WET Center Project:Methods to Assess Physical Water Treatment Efficacy

Project: Research project

Project Details


WET Center Project:Methods to Assess Physical Water Treatment Efficacy Development of Rapid Methods to Assess the Efficacy of Physical Water Treatment Introduction Physical water treatment processes have the ability to prevent scale formation without the addition of chemicals. The majority of physical water treatment devices result in the formation of sub-micron calcium carbonate crystals. As water flows to a more scale-inducing environment, the microscopic crystals are the most energetically favorable surface for crystalline growth instead of surfaces. The successful result is no scale formation on surfaces. Methods to assess the success of physical water treatment devices require large volumes of water and one month to complete. There is a need to rapidly assess physical water treatment devices to both determine their efficacy and provide quality control in real world applications. Conventional water quality measurements will show not effect from physical water treatment. This is because alkalinity measurements require acid addition that dissolves calcium carbonate crystals. Conventional analytical techniques for calcium measure all forms of calcium and do not differentiate between calcium in calcium carbonate crystals from free calcium ions. Therefore, a technique that can rapidly assess the efficacy of a physical water treatment device can also be used to monitor a physical water treatment device to ensure it is functioning correctly. Methods The most promising method to rapidly assess physical water treatment systems is the calcium ion selective electrode. Other methods include particle counting and sizing of particles. Calcium ion selective electrodes measure only free calcium and a decrease in free calcium concentration will occur with successful physical water treatment. These methods will be used to assess template assisted crystallization, electromagnetic water treatment and electrically induced precipitation. The proposed ANSI standard for evaluating the prevention of scale formation will be undergoing validation and the results with the calcium ion selective electrode will be compared to the validation results. Phase 1 Different physical water treatment devices will be tested as a function of flowrate through the device. The devices will be inserted into a inch PVC pipe and the flowrates will be varied by using increasing the friction losses with a ball valve inserted ahead of the treatment device. The apparatus used to complete the study entitled Evaluation of Alternatives to Domestic Ion Exchange Water Softeners will be used. For each test, a 350 gallon tank will be filled with tap water or ISTB 4 cooling water such that the same water source will be used for all testing with a particular physical water treatment device. The flowrates will be varied over the range of flowrates recommended by the manufacturer of each device. Physical water treatment devices that will be tested include template assisted crystallization, electrically induced precipitation and various electromagnetic technologies. Water samples will be taken from the water in the 350 gallon tank and samples will be taken after physical water treatment every 5 minutes for a 30 minute time period at each flowrate. The samples will be analyzed for total calcium, free calcium, total hardness, alkalinity and pH. Samples will be analyzed for free calcium using a calcium ion selective electrode immediately after sampling as the calcium carbonate crystals formed during physical water treatment are metastable and the free calcium ion concentration will change during storage. Total calcium and total hardness will be done by EDTA titration using a digital titrator using Hach methods. pH will be measured using a conventional pH probe. Alkalinity will be measured by titration with sulfuric acid in accordance with Standard Methods. Both the pH probe and the calcium ion selective electrode will be calibrated with certified standards. Data will be analyzed by comparing the water chemistry before and after physical water treatment. Of particular interest is the change in free calcium ion concentration as this implies that free calcium ions are being converted to calcium carbonate crystals. The Langelier Index (LI) will also be calculated before and after physical water treatment. The free calcium ion concentrations will be used after physical water treatment to correctly assess the scaling potential after physical water treatment. Also, the alkalinity measurement will be adjusting to include the carbonate that has combined with the free calcium. Therefore, physical water treatment both reduces free calcium ion concentrations and alkalinity in an effective manner and this can be captured by correctly calculating the Langelier Index. Phase 2 The second phase of this research will focus on characterization of the calcium carbonate crystals. This will be done by using the high performance liquid chromatography single particle analysis that was developed at Arizona State University to characterize nanoparticles. The calcium carbonate crystals are known to be 4-12 nanometers in size so the technique should be applicable. Samples of physically treated water will be analyzed as quickly as possible after treatment by the high performance liquid chromatographic method. Single crystals will be identified by their mass Spectra and their size and composition will be compared to those identified by Gebauer et al., (2008). Gebauer et al, (2008) used an analytical ultracentrifuge to characterize the nanoparticles combined with theoretical analysis of the possible crystal structure. Successful development of the high performance liquid chromatographic method will provide an additional tool that can rapidly assess the performance of physical water treatment device.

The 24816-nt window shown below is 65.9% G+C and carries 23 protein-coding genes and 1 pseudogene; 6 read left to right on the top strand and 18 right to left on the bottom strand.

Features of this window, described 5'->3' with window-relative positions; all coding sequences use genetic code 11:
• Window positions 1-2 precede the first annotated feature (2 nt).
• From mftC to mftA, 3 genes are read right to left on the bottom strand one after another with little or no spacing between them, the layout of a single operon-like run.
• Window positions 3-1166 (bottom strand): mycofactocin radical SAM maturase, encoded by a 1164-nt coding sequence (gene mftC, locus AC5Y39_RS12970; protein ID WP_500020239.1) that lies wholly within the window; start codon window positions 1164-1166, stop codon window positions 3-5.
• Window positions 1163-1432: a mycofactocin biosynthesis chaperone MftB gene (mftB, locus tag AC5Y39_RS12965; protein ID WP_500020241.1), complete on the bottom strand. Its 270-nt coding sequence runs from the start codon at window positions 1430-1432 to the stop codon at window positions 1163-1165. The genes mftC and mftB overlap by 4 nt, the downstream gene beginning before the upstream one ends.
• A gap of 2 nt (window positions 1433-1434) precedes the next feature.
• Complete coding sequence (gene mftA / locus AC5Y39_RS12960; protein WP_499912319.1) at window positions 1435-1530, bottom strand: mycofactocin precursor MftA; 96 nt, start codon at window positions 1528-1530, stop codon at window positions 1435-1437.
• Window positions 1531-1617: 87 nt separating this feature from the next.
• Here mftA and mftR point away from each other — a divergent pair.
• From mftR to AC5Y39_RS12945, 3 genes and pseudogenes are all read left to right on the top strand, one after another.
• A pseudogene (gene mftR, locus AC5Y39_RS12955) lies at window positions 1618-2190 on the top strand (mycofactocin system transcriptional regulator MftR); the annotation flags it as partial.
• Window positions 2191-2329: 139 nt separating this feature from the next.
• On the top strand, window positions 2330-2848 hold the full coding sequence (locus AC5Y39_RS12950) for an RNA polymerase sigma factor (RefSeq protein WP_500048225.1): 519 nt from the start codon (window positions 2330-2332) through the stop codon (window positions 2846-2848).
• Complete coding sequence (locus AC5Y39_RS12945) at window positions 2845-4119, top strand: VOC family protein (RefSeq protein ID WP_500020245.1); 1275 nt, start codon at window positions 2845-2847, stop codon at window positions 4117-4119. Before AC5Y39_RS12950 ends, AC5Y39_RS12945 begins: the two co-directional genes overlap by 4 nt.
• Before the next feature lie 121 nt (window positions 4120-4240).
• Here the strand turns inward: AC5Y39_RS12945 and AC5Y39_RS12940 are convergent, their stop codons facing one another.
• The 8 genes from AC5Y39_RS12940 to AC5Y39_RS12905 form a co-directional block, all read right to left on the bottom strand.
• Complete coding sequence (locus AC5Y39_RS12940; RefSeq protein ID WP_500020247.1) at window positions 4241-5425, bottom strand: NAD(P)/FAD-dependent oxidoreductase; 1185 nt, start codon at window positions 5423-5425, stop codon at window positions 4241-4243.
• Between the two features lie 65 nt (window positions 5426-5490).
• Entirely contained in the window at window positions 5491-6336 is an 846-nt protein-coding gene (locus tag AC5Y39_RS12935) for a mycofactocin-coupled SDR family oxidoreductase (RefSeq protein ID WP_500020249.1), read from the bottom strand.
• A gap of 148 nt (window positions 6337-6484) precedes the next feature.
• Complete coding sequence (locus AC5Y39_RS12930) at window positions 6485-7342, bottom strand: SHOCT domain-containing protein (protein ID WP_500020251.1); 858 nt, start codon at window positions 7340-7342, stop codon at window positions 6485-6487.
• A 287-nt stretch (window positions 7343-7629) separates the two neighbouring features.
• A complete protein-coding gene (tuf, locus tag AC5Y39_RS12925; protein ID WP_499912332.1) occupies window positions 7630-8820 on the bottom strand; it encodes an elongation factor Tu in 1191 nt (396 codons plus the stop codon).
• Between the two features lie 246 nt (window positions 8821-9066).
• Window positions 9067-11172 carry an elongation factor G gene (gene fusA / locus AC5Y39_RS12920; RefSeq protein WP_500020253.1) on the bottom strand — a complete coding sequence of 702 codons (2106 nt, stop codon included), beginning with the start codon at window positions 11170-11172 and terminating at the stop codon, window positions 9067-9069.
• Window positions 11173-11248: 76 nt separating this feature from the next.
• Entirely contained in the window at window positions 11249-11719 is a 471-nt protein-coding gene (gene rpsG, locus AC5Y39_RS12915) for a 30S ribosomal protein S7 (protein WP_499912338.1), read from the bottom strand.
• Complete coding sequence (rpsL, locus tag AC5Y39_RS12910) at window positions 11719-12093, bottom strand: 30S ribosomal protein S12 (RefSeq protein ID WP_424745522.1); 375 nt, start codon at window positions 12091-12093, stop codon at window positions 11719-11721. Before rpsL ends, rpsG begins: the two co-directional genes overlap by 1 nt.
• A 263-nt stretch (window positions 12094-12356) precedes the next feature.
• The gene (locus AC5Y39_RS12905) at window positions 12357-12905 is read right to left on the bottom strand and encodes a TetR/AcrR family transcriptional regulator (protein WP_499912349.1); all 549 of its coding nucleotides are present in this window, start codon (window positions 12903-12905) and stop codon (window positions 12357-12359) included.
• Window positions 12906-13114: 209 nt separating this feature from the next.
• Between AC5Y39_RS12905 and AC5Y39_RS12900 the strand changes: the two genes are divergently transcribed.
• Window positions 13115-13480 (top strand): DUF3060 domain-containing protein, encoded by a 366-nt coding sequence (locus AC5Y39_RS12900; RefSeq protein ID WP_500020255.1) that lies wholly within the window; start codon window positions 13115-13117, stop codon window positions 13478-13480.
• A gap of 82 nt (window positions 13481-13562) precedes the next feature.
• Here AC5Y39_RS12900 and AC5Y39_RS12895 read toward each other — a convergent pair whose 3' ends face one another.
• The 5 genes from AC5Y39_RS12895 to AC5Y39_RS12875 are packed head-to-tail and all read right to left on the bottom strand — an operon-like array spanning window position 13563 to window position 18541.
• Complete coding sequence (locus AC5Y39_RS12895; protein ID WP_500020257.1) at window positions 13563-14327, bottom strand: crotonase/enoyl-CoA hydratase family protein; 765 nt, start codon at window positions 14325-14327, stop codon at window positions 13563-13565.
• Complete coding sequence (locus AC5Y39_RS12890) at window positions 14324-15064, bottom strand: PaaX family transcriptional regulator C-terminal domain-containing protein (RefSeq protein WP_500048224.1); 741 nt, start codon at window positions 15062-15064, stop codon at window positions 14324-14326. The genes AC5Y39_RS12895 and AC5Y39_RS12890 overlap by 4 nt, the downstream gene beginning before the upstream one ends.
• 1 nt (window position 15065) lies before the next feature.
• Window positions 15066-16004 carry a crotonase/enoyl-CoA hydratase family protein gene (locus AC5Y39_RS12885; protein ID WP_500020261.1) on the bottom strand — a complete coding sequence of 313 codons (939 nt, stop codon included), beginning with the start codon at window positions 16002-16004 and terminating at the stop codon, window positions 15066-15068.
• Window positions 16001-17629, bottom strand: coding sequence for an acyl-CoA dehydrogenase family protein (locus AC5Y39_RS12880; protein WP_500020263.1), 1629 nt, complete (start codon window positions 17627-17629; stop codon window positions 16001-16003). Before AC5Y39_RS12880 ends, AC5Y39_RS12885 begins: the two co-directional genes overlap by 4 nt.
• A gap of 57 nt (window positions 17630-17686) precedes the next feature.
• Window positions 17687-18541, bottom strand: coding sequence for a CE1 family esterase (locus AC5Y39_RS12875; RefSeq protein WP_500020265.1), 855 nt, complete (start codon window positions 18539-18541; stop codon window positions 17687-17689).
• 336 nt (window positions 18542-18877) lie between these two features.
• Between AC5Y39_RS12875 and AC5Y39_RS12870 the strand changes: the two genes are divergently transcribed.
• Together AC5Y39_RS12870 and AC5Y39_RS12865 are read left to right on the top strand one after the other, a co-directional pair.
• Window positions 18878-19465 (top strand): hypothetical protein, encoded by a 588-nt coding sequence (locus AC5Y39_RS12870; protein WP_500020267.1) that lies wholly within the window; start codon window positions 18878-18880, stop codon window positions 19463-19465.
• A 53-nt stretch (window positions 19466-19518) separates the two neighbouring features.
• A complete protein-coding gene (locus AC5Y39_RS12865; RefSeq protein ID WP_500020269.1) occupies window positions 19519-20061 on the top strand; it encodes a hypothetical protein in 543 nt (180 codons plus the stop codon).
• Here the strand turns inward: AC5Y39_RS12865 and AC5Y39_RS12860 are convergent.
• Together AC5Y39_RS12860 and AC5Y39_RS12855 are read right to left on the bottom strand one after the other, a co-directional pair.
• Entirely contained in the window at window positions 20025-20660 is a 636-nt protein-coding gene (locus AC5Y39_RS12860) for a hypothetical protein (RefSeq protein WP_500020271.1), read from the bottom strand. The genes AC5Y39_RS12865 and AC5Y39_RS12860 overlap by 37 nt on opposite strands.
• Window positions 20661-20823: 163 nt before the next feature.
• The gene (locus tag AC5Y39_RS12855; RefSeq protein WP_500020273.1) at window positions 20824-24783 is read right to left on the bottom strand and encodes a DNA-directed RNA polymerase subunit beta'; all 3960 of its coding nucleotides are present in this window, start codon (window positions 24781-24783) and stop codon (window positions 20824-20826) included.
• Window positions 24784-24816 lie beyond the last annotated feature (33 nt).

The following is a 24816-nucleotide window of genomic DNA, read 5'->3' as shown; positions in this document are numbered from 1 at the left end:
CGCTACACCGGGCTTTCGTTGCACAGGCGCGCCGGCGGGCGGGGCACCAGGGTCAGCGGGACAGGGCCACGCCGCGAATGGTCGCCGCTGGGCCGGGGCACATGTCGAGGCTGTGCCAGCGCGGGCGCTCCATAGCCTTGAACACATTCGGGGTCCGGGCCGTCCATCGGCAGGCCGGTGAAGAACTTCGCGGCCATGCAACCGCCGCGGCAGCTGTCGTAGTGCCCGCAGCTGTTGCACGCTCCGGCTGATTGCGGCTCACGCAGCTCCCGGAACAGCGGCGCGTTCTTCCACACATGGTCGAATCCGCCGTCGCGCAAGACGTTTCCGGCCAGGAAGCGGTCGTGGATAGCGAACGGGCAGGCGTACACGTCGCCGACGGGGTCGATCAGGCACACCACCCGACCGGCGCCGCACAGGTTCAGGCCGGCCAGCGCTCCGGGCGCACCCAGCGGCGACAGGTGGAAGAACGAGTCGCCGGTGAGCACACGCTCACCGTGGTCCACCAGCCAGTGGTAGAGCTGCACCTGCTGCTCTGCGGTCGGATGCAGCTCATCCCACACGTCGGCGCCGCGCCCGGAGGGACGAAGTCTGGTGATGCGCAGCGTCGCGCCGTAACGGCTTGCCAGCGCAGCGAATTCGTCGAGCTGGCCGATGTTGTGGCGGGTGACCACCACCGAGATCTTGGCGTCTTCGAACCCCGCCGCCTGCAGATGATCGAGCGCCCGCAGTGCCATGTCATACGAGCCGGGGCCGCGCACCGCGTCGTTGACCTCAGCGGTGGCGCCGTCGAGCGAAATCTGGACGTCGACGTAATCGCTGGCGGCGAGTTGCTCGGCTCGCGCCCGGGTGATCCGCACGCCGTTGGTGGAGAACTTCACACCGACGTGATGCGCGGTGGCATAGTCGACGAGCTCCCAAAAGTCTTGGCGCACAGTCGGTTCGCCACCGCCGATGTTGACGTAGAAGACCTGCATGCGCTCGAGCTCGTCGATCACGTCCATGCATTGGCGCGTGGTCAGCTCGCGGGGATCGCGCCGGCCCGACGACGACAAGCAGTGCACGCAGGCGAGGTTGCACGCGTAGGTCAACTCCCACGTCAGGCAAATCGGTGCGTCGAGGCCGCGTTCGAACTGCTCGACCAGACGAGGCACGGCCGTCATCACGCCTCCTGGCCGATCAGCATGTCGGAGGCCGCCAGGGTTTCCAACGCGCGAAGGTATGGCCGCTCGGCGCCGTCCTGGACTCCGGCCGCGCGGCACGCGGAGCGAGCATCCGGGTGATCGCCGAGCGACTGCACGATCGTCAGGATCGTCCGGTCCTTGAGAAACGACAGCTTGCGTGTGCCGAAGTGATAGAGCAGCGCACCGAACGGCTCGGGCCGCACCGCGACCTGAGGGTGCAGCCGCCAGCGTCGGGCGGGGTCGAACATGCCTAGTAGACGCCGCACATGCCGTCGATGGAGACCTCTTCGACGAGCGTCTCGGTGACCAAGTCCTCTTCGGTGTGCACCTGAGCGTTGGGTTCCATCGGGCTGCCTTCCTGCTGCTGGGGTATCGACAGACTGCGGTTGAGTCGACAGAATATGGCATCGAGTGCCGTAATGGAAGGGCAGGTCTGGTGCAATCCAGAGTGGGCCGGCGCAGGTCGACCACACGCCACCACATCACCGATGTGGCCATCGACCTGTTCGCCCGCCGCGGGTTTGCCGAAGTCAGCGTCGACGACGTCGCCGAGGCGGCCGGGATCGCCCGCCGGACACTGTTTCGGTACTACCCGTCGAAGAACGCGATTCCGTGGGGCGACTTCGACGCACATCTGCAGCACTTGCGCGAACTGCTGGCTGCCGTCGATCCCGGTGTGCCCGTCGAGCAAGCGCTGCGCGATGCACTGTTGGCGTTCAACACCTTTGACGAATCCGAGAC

Effective start/end date5/1/1310/31/14


  • INDUSTRY: Various Consortium Members: $22,000.00